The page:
March 29, 2016 | Category: Digital Enterprise
The individual pieces for a seamless digital workflow in the additive manufacturing industry already exist; however, integration is still lacking.
Increased integration is needed to create a more traditional workflow in the additive manufacturing industry.
Currently, software options remain disjointed, forcing developers to use different programs to design, analyze and produce parts and systems using additive manufacturing.
Dr. Sanjay Joshi, a professor in the Industrial and Manufacturing Engineering Department at Penn State University, sat down with IMTSTV to talk about integration, which he deemed the biggest obstacle that additive manufacturing faces.
Dr. Joshi noted that right now, despite the use of innovative lattice structures to develop lightweight parts, engineers face software obstacles. For instance, they are forced to use one set of software to develop a lattice structure, another to analyze the structure, and yet another to create it. This use of multiple software systems leads to issues with how data is transitioned and translated.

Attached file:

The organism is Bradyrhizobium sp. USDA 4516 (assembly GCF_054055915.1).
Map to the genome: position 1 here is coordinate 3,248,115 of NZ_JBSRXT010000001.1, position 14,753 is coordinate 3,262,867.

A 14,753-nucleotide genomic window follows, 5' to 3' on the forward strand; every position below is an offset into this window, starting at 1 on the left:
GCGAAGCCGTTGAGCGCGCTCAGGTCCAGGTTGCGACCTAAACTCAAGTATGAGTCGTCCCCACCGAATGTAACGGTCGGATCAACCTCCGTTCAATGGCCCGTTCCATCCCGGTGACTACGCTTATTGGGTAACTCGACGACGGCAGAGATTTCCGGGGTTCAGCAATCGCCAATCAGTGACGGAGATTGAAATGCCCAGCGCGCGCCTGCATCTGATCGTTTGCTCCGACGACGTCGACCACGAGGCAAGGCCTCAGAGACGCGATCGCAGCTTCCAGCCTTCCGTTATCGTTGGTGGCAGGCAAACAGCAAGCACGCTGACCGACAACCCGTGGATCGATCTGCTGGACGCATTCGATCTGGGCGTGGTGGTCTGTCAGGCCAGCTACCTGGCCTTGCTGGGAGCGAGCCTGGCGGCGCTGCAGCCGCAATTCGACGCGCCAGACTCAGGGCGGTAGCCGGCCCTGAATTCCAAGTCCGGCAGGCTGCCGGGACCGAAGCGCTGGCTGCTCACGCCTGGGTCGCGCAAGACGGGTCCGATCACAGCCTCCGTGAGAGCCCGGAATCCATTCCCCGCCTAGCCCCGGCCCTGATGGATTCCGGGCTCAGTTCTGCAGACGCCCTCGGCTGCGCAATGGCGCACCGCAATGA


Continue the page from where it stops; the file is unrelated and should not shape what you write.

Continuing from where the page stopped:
Increasing the level of integration in the digital workflow will largely rest on the shoulders of CAD vendors and other developers who are supplying computational software, Dr. Joshi said. While individual software solutions currently exist, integrated software that can handle all the necessary computations is vital to future expansion of the industry, he argued.